§ It’s a new year and everyone is promising a new look! Here at The Beat, we’ve added Kyle Pinion and Hannah Lodge as Entertainment editors, in conjunction with their own site, Geek Rex. I’ll still be weighing in with a few choice observations, but Kyle and Hannah are much better at this stuff than me.
§ ICv2 has a new look! with bigger pictures and all. They are also launching a Pro site later in the year.
§ Zainab Akhtar announced some changes at her outstanding Comics & Cola site, commensurate with all the quetsioning that goes into doing something you love in a field that doesn’t pay much:
I like writing about comics. A lot. So I’m going to continue doing that here. However, I simply can’t pore as much time and energy into it as I did last year (where my life ended up revolving around it, and I spent way too much time online, which fed into being sucked into a particular temperament which I’d rather stay away from), so that means a reduced capacity to some extent. I want to write more in-depth pieces, do a bit more research, running alongside bits of news and reviews, and the theory is this will free up more time to do that. I want to get organised and set specific time aside to write, too. Leaving things open- writing whenever, wherever, meant I was too laid back, rushing around to get things done, a lack of focus, and that all time was effectively writing time eating into pretty much everything else.
Whatever you do is fine, Zainab.
§ In the wake of Tom Spurgeon moving to Columbus to run CXC, he’s been foreshadowing changes to The Comics Reporter. In the meantime, he wrapped up the year with delayed convention reports: the San Diego Comic Con, SPX, CAB and ICAF, and the new CALA in Los Angeles. The CAb report includes Robert Boyd’s write-up of the crazy Raymond Pettibon panel, which he thought was an entertaining train wreck, but it did include a quote which was one of the best lines about comics ever:
“One drawing can also have its own narrative, its past, present and future embedded in it.” This says something that I’ve long believed about comics — that panel-to-panel storytelling is not the only way to depict narrative time. Comics and visual art in general prior to the invention of cinema often employed different means for this.
§ In regard to the above, it is dismaying to me that Tom Spurgeon remembers things that happened in July better than I remember what I did on Monday. His report did jog my memory about something I never got around to writing here though: the shrinking of the off sites and what many people told me was the convention organizers taking firmer control of some elements that had been sort of running on their own steam outside the show. This doesn’t have anything to do with comics, per se, but it is changing the feeling of the event. I’m told that many local businesses jacked p their fees for venues, and studios and gaming companies, noting that what happens in San Diego actually does stay in San Diego, said no thanks.
For instance, the San Diego Wine and Culinary Center was the site of the first Tr!ckster in 2011—located directly across the tracks from the convention center it quickly became the best comics hangout ever. However the next year, Tr!ckster, the alternative comics signing/party space founded by Scott Morse, got priced out and Sega moved in. Sega stayed there for 2013, but in 2014, there was nothing going on there. Nada. Just some people sipping wine once in a while. I’m told they raised their rental fee to a level that no one wanted to pay.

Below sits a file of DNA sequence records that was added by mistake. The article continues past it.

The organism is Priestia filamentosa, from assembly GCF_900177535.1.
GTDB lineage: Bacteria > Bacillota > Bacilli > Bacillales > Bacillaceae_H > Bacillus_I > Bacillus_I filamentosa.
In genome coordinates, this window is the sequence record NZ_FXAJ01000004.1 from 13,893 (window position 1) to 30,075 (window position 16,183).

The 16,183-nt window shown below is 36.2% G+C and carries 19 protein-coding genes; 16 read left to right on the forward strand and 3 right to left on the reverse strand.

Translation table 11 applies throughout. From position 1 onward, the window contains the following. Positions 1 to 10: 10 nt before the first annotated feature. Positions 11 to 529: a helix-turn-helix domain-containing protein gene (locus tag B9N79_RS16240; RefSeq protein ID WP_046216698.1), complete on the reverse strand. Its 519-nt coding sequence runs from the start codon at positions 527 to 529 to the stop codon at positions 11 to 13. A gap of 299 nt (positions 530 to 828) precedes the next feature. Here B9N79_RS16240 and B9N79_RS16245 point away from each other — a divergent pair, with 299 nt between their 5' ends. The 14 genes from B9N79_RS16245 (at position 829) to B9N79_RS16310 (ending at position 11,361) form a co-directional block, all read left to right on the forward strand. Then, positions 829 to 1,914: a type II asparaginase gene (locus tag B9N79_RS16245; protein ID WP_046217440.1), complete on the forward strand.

If I were a venue owner in San Diego, I imagine I’d expect the goose to keep laying golden eggs, but they turned into just good old goose eggs in 2014. Will people be back in 2015? We have a mere six months to find out!
§ Speaking of Comic-Con and CCI, five more guests have been announced for WonderCon: Darwyn Cooke, Greg Horn, Braden Lamb, Shelli Paroline and Babs Tarr.
§ Multiversity did a The Comics Internet Aggregate Rankings for Best Comics of the Year, but they did miss a lot of lists.
§ By now I’m sure everyone has seen Sam Raimi confessing to Chris Hardwick that Spider-Man 3 wasn’t too great.
It’s a movie that just didn’t work very well. I tried to make it work, but I didn’t really believe in all the characters, so that couldn’t be hidden from people who loved Spider-Man. If the director doesn’t love something, it’s wrong of them to make it when so many other people love it. I think [raising the stakes after Spider-Man 2] was the thinking going into it, and I think that’s what doomed us. I should’ve just stuck with the characters and the relationships and progressed them to the next step and not tried to top the bar…
I know I wrote about this at the time, as did everyone else, but the character of Venom was pretty much forced on Raimi by the studio (And producer Avi Arad) and it was obvious that he didn’t care. Spider-Man 4 was to have starred The Vulture, another vulnerable old man, the kind of character that Raimi is interested in…but the studio wasn’t too hot on it. And now, no one even knows what Sony is going to do with the Spider-Man franchise.
§ SF Gate profiled all the thriving comics shops in San Francisco.
Hibbs may be bearded and have long hair, but he’s the antithesis of the unwelcoming “Comic Book Guy” on “The Simpsons.” Sitting down for an interview, Hibbs apologizes for the mess in a back room that’s actually pretty clean. The store itself is full of light, has room to browse and the floor looks clean enough to perform surgery — a barely familiar scene to anyone who patronized one of the dank man caves selling comic books in the 1980s.
Greet! Sell! Comics shops aren’t just for nerds any more.